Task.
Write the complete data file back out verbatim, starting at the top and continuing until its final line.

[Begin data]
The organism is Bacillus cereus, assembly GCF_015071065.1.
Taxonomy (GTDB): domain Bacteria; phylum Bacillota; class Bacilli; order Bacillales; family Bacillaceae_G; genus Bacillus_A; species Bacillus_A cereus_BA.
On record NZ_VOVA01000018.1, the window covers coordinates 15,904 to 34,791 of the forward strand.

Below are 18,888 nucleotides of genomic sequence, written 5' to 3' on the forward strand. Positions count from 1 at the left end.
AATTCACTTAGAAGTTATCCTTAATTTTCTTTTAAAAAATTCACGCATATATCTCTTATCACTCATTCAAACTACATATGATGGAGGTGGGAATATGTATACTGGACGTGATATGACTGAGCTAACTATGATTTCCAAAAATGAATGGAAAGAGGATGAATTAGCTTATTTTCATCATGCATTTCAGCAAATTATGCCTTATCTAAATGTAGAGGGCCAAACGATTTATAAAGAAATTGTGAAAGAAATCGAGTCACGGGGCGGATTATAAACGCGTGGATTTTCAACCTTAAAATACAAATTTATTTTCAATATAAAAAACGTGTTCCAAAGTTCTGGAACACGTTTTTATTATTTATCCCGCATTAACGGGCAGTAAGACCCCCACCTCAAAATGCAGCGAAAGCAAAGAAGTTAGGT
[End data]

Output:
The organism is Bacillus cereus, assembly GCF_015071065.1.
Taxonomy (GTDB): domain Bacteria; phylum Bacillota; class Bacilli; order Bacillales; family Bacillaceae_G; genus Bacillus_A; species Bacillus_A cereus_BA.
On record NZ_VOVA01000018.1, the window covers coordinates 15,904 to 34,791 of the forward strand.

Below are 18,888 nucleotides of genomic sequence, written 5' to 3' on the forward strand. Positions count from 1 at the left end.
AATTCACTTAGAAGTTATCCTTAATTTTCTTTTAAAAAATTCACGCATATATCTCTTATCACTCATTCAAACTACATATGATGGAGGTGGGAATATGTATACTGGACGTGATATGACTGAGCTAACTATGATTTCCAAAAATGAATGGAAAGAGGATGAATTAGCTTATTTTCATCATGCATTTCAGCAAATTATGCCTTATCTAAATGTAGAGGGCCAAACGATTTATAAAGAAATTGTGAAAGAAATCGAGTCACGGGGCGGATTATAAACGCGTGGATTTTCAACCTTAAAATACAAATTTATTTTCAATATAAAAAACGTGTTCCAAAGTTCTGGAACACGTTTTTATTATTTATCCCGCATTAACGGGCAGTAAGACCCCCACCTCAAAATGCAGCGAAAGCAAAGAAGTTAGGT